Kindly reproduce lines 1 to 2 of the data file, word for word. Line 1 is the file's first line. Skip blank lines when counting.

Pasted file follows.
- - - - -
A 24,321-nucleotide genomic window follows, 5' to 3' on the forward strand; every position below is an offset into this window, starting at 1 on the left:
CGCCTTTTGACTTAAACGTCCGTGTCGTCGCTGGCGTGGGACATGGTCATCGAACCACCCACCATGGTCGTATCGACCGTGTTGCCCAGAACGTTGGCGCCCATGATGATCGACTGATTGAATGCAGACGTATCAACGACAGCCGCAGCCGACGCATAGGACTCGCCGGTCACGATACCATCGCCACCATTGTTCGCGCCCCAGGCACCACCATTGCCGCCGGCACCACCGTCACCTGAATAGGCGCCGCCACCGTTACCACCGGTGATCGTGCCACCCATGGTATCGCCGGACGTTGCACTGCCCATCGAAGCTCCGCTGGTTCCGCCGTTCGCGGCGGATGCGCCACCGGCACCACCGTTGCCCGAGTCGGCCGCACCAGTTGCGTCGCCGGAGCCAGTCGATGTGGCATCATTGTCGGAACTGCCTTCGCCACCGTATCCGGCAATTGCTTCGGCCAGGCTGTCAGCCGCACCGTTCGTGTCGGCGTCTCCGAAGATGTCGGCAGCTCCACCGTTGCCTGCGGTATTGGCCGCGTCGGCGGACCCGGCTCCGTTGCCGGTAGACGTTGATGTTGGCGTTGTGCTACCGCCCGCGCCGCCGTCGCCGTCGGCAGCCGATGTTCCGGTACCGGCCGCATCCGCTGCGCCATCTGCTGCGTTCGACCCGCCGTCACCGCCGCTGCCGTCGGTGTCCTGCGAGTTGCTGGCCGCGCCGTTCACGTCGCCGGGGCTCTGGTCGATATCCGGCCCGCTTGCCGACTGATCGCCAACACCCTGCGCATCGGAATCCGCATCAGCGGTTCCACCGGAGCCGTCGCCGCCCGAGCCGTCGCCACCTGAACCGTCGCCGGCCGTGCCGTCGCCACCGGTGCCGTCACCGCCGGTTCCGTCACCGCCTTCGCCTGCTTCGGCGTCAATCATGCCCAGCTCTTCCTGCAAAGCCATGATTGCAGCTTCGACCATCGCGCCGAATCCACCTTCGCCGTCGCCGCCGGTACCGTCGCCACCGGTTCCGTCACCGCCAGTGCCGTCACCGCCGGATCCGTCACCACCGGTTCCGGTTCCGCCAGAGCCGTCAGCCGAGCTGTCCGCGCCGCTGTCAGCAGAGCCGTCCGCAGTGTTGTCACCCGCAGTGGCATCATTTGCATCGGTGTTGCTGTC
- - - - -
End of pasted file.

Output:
A 24,321-nucleotide genomic window follows, 5' to 3' on the forward strand; every position below is an offset into this window, starting at 1 on the left:
CGCCTTTTGACTTAAACGTCCGTGTCGTCGCTGGCGTGGGACATGGTCATCGAACCACCCACCATGGTCGTATCGACCGTGTTGCCCAGAACGTTGGCGCCCATGATGATCGACTGATTGAATGCAGACGTATCAACGACAGCCGCAGCCGACGCATAGGACTCGCCGGTCACGATACCATCGCCACCATTGTTCGCGCCCCAGGCACCACCATTGCCGCCGGCACCACCGTCACCTGAATAGGCGCCGCCACCGTTACCACCGGTGATCGTGCCACCCATGGTATCGCCGGACGTTGCACTGCCCATCGAAGCTCCGCTGGTTCCGCCGTTCGCGGCGGATGCGCCACCGGCACCACCGTTGCCCGAGTCGGCCGCACCAGTTGCGTCGCCGGAGCCAGTCGATGTGGCATCATTGTCGGAACTGCCTTCGCCACCGTATCCGGCAATTGCTTCGGCCAGGCTGTCAGCCGCACCGTTCGTGTCGGCGTCTCCGAAGATGTCGGCAGCTCCACCGTTGCCTGCGGTATTGGCCGCGTCGGCGGACCCGGCTCCGTTGCCGGTAGACGTTGATGTTGGCGTTGTGCTACCGCCCGCGCCGCCGTCGCCGTCGGCAGCCGATGTTCCGGTACCGGCCGCATCCGCTGCGCCATCTGCTGCGTTCGACCCGCCGTCACCGCCGCTGCCGTCGGTGTCCTGCGAGTTGCTGGCCGCGCCGTTCACGTCGCCGGGGCTCTGGTCGATATCCGGCCCGCTTGCCGACTGATCGCCAACACCCTGCGCATCGGAATCCGCATCAGCGGTTCCACCGGAGCCGTCGCCGCCCGAGCCGTCGCCACCTGAACCGTCGCCGGCCGTGCCGTCGCCACCGGTGCCGTCACCGCCGGTTCCGTCACCGCCTTCGCCTGCTTCGGCGTCAATCATGCCCAGCTCTTCCTGCAAAGCCATGATTGCAGCTTCGACCATCGCGCCGAATCCACCTTCGCCGTCGCCGCCGGTACCGTCGCCACCGGTTCCGTCACCGCCAGTGCCGTCACCGCCGGATCCGTCACCACCGGTTCCGGTTCCGCCAGAGCCGTCAGCCGAGCTGTCCGCGCCGCTGTCAGCAGAGCCGTCCGCAGTGTTGTCACCCGCAGTGGCATCATTTGCATCGGTGTTGCTGTC